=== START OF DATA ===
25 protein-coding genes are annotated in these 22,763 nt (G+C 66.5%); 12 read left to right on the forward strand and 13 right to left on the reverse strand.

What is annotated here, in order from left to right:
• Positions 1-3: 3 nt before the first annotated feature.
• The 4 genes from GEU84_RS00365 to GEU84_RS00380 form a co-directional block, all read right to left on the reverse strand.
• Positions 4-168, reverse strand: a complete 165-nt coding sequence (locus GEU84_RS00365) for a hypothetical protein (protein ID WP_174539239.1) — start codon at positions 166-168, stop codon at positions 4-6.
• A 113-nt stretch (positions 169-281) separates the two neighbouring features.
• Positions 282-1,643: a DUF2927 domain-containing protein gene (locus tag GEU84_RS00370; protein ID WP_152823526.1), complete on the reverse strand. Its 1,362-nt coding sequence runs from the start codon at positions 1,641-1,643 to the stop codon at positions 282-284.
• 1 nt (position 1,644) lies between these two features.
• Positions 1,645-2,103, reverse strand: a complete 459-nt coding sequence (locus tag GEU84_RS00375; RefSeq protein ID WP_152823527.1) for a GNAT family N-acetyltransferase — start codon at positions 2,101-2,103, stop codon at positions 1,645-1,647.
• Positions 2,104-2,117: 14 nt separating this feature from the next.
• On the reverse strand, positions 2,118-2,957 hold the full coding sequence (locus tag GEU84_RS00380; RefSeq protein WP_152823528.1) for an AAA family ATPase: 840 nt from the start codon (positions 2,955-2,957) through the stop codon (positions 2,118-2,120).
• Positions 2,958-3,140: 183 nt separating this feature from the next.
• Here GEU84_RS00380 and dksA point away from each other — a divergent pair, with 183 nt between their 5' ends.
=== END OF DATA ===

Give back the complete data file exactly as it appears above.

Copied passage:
25 protein-coding genes are annotated in these 22,763 nt (G+C 66.5%); 12 read left to right on the forward strand and 13 right to left on the reverse strand.

What is annotated here, in order from left to right:
• Positions 1-3: 3 nt before the first annotated feature.
• The 4 genes from GEU84_RS00365 to GEU84_RS00380 form a co-directional block, all read right to left on the reverse strand.
• Positions 4-168, reverse strand: a complete 165-nt coding sequence (locus GEU84_RS00365) for a hypothetical protein (protein ID WP_174539239.1) — start codon at positions 166-168, stop codon at positions 4-6.
• A 113-nt stretch (positions 169-281) separates the two neighbouring features.
• Positions 282-1,643: a DUF2927 domain-containing protein gene (locus tag GEU84_RS00370; protein ID WP_152823526.1), complete on the reverse strand. Its 1,362-nt coding sequence runs from the start codon at positions 1,641-1,643 to the stop codon at positions 282-284.
• 1 nt (position 1,644) lies between these two features.
• Positions 1,645-2,103, reverse strand: a complete 459-nt coding sequence (locus tag GEU84_RS00375; RefSeq protein ID WP_152823527.1) for a GNAT family N-acetyltransferase — start codon at positions 2,101-2,103, stop codon at positions 1,645-1,647.
• Positions 2,104-2,117: 14 nt separating this feature from the next.
• On the reverse strand, positions 2,118-2,957 hold the full coding sequence (locus tag GEU84_RS00380; RefSeq protein WP_152823528.1) for an AAA family ATPase: 840 nt from the start codon (positions 2,955-2,957) through the stop codon (positions 2,118-2,120).
• Positions 2,958-3,140: 183 nt separating this feature from the next.
• Here GEU84_RS00380 and dksA point away from each other — a divergent pair, with 183 nt between their 5' ends.